Even though I love playing around with new software and apps, I’ve been putting off testing the new version of Internet Explorer, waiting for something closer to the finished product. About a week ago the release candidate became available, so it was high time for the testing to begin.
The installation was smooth and quick and didn’t even require a reboot; it just prompted me to close the other browsers, Windows Explorer, the IM client and, surprisingly, Microsoft Security Essentials. That doesn’t really seem like a good idea, but I went with it anyway to get things done quicker. The first impression is certainly positive: the browser is very responsive, both the UI and page loading. I wouldn’t go as far as to say it’s faster then Chrome, but they feel pretty close. But if you start using Internet Explorer longer, some quirks are starting to surface. As they say, the devil is in the details.
After Chrome started pushing minimalism in the interface to it’s limits, other browsers soon followed and Internet Explorer is no different. It’s actually supposed to have the smallest frame compared to Google Chrome, Firefox and Opera. By default tabs are located on the same bar with the now-unified address and search field, as well as the navigation buttons and menus. It’s a pretty crowded setup, especially if you start opening more than a couple of tabs. I also don’t like how the tabs are completely square – Firefox and Opera at least have some rounded corners – and how they are pressed against each-other with no pixel left to separate them; this also makes the tab bar feel crammed. Even weirder is the fact that the title bar is still there, but completely empty – not to mention it stays that way when you maximize the window. So much of the advantage compared to other browsers is lost if you prefer to have the browser window maximized.
Internet Explorer 9 has a lot of other concepts ‘inspired’ from Chrome, for better or worse. For example closing the last tab also closes the browser window; it feels weird even after using Chrome for years, so it will probably confuse a lot of people upgrading from older versions. And there doesn’t seem to be an option to turn this off. The old download windows have been replaced with a bar on the lower side of the window. And there is also ‘Your most popular sites’, the page that loads on new tabs, with frequently visited pages and recently closed tabs. Again ‘borrowed’ from Chrome is the removal of the status bar; target URLs are displayed in a tool tip while you are hovering over links. Here Internet Explorer brings a small improvement, because they are much more readable than in Chrome.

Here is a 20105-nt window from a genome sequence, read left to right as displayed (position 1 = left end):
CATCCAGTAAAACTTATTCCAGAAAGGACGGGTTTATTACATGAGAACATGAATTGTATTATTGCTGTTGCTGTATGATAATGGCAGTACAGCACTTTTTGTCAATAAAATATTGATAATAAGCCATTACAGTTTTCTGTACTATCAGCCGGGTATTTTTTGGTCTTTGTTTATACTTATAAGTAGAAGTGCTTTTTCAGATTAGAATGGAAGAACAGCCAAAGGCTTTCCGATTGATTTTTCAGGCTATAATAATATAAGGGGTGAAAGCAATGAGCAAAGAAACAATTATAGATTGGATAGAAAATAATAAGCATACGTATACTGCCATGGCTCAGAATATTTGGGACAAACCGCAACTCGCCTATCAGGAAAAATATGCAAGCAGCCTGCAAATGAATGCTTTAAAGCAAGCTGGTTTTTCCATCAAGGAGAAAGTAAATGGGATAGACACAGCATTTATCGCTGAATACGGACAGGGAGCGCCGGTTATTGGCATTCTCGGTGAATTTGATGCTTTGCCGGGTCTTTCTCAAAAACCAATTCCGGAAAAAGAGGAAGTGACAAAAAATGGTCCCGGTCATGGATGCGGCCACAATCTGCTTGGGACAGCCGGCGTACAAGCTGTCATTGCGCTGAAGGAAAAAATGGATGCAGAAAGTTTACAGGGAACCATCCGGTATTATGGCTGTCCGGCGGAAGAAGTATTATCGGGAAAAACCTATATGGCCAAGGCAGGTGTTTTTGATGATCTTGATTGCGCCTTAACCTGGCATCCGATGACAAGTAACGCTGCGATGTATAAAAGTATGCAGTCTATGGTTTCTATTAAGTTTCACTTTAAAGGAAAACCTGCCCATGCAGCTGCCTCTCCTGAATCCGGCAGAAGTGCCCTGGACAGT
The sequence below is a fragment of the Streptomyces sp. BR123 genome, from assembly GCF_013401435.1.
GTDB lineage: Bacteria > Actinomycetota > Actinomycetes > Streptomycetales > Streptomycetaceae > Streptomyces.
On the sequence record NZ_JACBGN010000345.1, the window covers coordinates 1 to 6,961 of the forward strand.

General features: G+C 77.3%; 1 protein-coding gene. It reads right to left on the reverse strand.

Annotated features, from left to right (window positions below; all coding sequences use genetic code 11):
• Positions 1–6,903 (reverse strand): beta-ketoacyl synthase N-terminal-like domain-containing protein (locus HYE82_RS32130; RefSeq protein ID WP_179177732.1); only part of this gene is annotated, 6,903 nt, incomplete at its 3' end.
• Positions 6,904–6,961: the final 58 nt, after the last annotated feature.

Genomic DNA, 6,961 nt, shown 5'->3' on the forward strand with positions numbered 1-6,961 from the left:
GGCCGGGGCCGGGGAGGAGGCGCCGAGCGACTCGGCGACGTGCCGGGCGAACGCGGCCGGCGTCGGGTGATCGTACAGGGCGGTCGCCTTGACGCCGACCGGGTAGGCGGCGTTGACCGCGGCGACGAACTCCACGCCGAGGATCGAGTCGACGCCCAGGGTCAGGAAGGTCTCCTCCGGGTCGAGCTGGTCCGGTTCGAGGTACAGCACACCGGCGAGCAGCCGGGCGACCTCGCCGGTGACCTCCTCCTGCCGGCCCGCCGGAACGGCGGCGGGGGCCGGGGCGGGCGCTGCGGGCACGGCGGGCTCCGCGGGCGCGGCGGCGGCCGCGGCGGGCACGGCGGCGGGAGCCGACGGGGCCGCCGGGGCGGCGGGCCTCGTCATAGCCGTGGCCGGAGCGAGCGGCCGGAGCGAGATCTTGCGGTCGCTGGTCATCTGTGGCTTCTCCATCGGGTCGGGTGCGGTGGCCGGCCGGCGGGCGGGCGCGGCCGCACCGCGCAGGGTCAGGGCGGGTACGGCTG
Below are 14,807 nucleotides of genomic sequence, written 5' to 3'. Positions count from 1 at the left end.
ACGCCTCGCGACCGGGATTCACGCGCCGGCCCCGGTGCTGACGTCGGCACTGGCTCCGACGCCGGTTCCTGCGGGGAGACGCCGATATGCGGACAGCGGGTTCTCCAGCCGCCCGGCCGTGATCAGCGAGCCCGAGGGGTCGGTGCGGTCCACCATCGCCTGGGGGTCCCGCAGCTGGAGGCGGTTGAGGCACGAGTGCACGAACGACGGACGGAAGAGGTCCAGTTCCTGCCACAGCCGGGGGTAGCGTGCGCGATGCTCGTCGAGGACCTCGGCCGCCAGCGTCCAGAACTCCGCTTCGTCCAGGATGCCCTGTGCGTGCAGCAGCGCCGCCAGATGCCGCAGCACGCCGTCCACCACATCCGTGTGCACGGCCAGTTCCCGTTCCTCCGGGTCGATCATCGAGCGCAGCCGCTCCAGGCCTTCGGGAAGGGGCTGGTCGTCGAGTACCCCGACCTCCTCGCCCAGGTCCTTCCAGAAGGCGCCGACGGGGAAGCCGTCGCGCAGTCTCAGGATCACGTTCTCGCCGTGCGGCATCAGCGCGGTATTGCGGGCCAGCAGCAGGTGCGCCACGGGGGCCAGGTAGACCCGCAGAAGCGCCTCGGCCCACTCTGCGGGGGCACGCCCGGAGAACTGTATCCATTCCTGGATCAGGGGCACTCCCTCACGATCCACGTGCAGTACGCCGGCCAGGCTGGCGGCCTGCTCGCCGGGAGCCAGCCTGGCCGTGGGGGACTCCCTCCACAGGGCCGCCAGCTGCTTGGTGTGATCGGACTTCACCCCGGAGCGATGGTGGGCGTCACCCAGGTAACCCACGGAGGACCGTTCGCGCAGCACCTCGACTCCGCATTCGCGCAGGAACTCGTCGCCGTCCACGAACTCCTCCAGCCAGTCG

Of course, going minimalistic means cutting off some features from the standard interface. In this case the toolbars, along with their buttons, like ‘Quick tabs’ and the feed discovery. Fortunately, the browser can be easily reverted to a more conventional setup. Like in previous versions users can temporarily display the classic Windows ‘File’ menu by holding down Alt on the keyboard. Or enable toolbars and move tabs below the address bar from the context menu of the title bar. Having tabs on a separate row is probably a good idea if you regularly open more than 5 - 6 at a time, otherwise it becomes difficult to distinguish them.
I’m no expert here and there were already a lot of articles about that. Nevertheless, just comparing how my blog looks in Internet Explorer 9 versus Chrome or Firefox, some things are clearly missing: text-shadow and CSS columns are officially not supported. On the other hand border-radius and box-shadow should work, but for some reason not for me. Maybe the Blogger team should make some changes to the templates in order to accommodate the new Internet Explorer; I will also check if there is something I can do to enable them.
Even though this is a ‘release candidate’, I quickly managed to uncover some annoying bugs. Again, this might be something the apps themselves need to change for them to run smoothly in IE9, but either way such bugs should be fixed before the final release.